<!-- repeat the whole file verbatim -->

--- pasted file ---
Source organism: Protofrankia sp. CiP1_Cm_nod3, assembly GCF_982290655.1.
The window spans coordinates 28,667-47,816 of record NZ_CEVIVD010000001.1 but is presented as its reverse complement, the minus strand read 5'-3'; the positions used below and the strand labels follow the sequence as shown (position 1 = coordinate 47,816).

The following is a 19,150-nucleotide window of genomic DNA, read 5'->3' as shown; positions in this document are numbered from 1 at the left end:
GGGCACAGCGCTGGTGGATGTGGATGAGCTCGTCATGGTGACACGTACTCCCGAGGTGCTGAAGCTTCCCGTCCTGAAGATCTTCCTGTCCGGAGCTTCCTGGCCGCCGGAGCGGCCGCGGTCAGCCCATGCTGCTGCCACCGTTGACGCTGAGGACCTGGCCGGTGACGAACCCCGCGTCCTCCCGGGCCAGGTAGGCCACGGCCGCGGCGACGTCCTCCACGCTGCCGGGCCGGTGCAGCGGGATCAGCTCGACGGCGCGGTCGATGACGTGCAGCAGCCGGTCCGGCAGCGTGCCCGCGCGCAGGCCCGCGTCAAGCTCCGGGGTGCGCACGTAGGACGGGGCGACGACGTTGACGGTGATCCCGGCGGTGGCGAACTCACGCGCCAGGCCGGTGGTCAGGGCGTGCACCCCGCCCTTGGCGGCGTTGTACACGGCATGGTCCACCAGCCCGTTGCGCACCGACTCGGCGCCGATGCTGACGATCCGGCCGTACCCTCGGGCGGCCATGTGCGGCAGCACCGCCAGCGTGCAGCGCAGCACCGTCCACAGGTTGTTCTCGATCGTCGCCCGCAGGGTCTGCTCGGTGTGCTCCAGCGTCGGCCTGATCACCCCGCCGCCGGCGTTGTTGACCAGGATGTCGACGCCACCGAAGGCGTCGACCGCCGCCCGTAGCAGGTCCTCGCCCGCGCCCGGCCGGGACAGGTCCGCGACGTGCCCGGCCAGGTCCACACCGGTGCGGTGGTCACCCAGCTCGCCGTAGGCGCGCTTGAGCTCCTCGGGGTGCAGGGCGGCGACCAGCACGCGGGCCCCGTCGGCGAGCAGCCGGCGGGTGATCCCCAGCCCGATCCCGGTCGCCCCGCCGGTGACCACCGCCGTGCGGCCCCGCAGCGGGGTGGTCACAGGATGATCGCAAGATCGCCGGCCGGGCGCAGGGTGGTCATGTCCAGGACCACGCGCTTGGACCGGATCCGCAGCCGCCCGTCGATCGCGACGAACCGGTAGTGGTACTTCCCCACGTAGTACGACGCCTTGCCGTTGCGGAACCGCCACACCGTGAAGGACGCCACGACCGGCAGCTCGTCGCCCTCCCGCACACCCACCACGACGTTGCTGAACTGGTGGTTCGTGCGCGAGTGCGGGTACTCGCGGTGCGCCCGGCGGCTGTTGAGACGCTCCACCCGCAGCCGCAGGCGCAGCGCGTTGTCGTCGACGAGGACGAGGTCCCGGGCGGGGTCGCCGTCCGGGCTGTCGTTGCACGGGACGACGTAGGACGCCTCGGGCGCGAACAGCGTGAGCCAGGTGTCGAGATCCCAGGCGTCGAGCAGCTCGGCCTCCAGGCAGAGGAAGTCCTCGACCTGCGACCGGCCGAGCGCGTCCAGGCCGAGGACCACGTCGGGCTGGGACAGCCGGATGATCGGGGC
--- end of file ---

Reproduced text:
Source organism: Protofrankia sp. CiP1_Cm_nod3, assembly GCF_982290655.1.
The window spans coordinates 28,667-47,816 of record NZ_CEVIVD010000001.1 but is presented as its reverse complement, the minus strand read 5'-3'; the positions used below and the strand labels follow the sequence as shown (position 1 = coordinate 47,816).

The following is a 19,150-nucleotide window of genomic DNA, read 5'->3' as shown; positions in this document are numbered from 1 at the left end:
GGGCACAGCGCTGGTGGATGTGGATGAGCTCGTCATGGTGACACGTACTCCCGAGGTGCTGAAGCTTCCCGTCCTGAAGATCTTCCTGTCCGGAGCTTCCTGGCCGCCGGAGCGGCCGCGGTCAGCCCATGCTGCTGCCACCGTTGACGCTGAGGACCTGGCCGGTGACGAACCCCGCGTCCTCCCGGGCCAGGTAGGCCACGGCCGCGGCGACGTCCTCCACGCTGCCGGGCCGGTGCAGCGGGATCAGCTCGACGGCGCGGTCGATGACGTGCAGCAGCCGGTCCGGCAGCGTGCCCGCGCGCAGGCCCGCGTCAAGCTCCGGGGTGCGCACGTAGGACGGGGCGACGACGTTGACGGTGATCCCGGCGGTGGCGAACTCACGCGCCAGGCCGGTGGTCAGGGCGTGCACCCCGCCCTTGGCGGCGTTGTACACGGCATGGTCCACCAGCCCGTTGCGCACCGACTCGGCGCCGATGCTGACGATCCGGCCGTACCCTCGGGCGGCCATGTGCGGCAGCACCGCCAGCGTGCAGCGCAGCACCGTCCACAGGTTGTTCTCGATCGTCGCCCGCAGGGTCTGCTCGGTGTGCTCCAGCGTCGGCCTGATCACCCCGCCGCCGGCGTTGTTGACCAGGATGTCGACGCCACCGAAGGCGTCGACCGCCGCCCGTAGCAGGTCCTCGCCCGCGCCCGGCCGGGACAGGTCCGCGACGTGCCCGGCCAGGTCCACACCGGTGCGGTGGTCACCCAGCTCGCCGTAGGCGCGCTTGAGCTCCTCGGGGTGCAGGGCGGCGACCAGCACGCGGGCCCCGTCGGCGAGCAGCCGGCGGGTGATCCCCAGCCCGATCCCGGTCGCCCCGCCGGTGACCACCGCCGTGCGGCCCCGCAGCGGGGTGGTCACAGGATGATCGCAAGATCGCCGGCCGGGCGCAGGGTGGTCATGTCCAGGACCACGCGCTTGGACCGGATCCGCAGCCGCCCGTCGATCGCGACGAACCGGTAGTGGTACTTCCCCACGTAGTACGACGCCTTGCCGTTGCGGAACCGCCACACCGTGAAGGACGCCACGACCGGCAGCTCGTCGCCCTCCCGCACACCCACCACGACGTTGCTGAACTGGTGGTTCGTGCGCGAGTGCGGGTACTCGCGGTGCGCCCGGCGGCTGTTGAGACGCTCCACCCGCAGCCGCAGGCGCAGCGCGTTGTCGTCGACGAGGACGAGGTCCCGGGCGGGGTCGCCGTCCGGGCTGTCGTTGCACGGGACGACGTAGGACGCCTCGGGCGCGAACAGCGTGAGCCAGGTGTCGAGATCCCAGGCGTCGAGCAGCTCGGCCTCCAGGCAGAGGAAGTCCTCGACCTGCGACCGGCCGAGCGCGTCCAGGCCGAGGACCACGTCGGGCTGGGACAGCCGGATGATCGGGGC